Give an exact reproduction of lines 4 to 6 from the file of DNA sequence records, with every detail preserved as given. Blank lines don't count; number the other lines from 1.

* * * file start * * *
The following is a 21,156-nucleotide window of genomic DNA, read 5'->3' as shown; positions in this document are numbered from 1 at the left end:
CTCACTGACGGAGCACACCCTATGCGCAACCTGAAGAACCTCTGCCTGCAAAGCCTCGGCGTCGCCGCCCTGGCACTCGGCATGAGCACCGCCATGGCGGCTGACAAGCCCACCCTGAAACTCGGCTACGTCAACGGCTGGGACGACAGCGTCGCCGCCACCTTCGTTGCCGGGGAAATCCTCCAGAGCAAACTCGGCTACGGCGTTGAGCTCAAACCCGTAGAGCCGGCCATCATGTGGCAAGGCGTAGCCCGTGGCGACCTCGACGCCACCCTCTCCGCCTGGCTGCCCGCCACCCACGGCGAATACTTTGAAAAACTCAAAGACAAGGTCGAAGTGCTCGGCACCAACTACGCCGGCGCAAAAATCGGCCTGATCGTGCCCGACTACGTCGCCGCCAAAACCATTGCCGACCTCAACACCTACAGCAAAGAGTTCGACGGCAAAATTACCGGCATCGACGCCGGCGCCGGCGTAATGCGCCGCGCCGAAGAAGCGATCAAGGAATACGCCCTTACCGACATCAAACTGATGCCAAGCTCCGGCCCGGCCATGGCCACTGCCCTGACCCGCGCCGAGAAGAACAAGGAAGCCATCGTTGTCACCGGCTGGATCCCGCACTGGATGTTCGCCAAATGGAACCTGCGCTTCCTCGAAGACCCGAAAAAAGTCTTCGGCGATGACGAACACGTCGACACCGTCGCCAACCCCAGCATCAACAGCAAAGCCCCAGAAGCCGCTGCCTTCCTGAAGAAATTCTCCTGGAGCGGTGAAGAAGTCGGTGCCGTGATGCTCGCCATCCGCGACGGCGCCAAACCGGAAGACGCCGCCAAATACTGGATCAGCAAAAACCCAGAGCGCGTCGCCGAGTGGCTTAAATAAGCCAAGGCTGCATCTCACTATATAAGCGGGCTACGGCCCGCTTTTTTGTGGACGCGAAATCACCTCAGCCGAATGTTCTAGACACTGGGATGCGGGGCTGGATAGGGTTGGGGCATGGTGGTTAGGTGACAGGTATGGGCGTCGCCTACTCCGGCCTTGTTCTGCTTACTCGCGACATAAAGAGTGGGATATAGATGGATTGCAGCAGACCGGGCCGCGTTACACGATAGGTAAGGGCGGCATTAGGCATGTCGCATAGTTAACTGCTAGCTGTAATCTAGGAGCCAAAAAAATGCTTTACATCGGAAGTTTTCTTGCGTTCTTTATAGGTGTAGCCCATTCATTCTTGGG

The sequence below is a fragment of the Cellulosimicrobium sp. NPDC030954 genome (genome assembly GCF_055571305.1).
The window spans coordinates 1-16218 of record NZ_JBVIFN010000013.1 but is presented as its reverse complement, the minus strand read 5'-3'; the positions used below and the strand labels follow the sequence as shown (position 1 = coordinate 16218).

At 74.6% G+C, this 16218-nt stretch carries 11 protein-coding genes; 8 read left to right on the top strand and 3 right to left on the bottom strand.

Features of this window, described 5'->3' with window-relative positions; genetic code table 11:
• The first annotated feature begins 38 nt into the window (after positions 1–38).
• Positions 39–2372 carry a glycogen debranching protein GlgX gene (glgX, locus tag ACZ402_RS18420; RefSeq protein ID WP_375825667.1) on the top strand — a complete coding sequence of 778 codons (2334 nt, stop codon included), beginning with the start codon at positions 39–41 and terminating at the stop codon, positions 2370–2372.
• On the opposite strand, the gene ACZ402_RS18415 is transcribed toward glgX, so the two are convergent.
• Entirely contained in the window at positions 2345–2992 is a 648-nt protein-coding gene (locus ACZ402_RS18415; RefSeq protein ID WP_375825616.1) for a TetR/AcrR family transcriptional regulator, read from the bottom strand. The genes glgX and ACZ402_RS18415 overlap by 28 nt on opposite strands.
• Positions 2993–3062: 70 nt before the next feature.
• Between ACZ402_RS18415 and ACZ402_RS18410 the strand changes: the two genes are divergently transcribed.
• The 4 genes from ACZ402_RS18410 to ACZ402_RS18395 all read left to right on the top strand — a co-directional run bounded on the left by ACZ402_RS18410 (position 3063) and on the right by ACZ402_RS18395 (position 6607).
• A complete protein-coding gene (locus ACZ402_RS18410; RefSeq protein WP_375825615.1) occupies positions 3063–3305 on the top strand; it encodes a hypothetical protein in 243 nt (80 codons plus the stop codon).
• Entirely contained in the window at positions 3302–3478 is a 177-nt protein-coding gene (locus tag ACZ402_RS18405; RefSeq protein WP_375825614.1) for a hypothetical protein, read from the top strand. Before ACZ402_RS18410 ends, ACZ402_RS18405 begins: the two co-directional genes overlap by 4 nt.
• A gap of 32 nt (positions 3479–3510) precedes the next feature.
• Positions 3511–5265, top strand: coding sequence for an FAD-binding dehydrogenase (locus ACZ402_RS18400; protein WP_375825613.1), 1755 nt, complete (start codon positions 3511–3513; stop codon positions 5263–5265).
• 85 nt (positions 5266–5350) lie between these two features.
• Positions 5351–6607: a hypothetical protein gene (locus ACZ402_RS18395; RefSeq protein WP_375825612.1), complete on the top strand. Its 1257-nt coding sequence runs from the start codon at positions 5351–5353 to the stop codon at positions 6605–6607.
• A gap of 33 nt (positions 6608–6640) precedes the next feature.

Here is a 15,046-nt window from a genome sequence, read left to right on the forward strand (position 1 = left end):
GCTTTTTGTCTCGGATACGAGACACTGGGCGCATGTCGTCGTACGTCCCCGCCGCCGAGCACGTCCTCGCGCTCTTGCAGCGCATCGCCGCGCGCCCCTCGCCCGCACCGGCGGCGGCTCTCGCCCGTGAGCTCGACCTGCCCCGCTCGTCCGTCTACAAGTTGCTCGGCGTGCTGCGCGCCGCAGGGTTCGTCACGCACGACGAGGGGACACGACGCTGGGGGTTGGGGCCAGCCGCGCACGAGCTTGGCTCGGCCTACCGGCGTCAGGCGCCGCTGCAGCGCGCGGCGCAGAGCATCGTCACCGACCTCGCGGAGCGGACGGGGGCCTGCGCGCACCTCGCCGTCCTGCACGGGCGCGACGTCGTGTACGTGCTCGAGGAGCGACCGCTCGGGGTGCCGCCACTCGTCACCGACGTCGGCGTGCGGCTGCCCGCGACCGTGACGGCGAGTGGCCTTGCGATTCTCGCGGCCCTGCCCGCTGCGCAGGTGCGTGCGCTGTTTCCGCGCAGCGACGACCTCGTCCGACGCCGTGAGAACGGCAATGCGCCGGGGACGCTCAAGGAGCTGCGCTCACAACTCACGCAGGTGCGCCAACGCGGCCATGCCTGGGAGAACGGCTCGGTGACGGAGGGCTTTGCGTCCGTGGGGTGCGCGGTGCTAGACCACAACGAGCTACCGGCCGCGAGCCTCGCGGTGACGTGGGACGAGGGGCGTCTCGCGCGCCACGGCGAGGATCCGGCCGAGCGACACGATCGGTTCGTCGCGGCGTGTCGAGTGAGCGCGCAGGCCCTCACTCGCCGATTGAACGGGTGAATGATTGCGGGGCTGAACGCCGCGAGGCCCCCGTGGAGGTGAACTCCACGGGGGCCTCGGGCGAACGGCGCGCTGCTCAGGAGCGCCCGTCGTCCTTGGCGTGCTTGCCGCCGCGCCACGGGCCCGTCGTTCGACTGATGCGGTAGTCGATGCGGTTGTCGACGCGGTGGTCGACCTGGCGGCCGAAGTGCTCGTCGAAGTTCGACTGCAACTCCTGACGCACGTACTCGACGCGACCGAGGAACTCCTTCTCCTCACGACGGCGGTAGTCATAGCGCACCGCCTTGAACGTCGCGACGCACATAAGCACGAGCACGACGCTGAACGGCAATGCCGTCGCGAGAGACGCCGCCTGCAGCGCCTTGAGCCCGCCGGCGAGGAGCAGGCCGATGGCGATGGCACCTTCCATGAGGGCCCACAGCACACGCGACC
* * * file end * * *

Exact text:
The window spans coordinates 1-16218 of record NZ_JBVIFN010000013.1 but is presented as its reverse complement, the minus strand read 5'-3'; the positions used below and the strand labels follow the sequence as shown (position 1 = coordinate 16218).

At 74.6% G+C, this 16218-nt stretch carries 11 protein-coding genes; 8 read left to right on the top strand and 3 right to left on the bottom strand.

Features of this window, described 5'->3' with window-relative positions; genetic code table 11: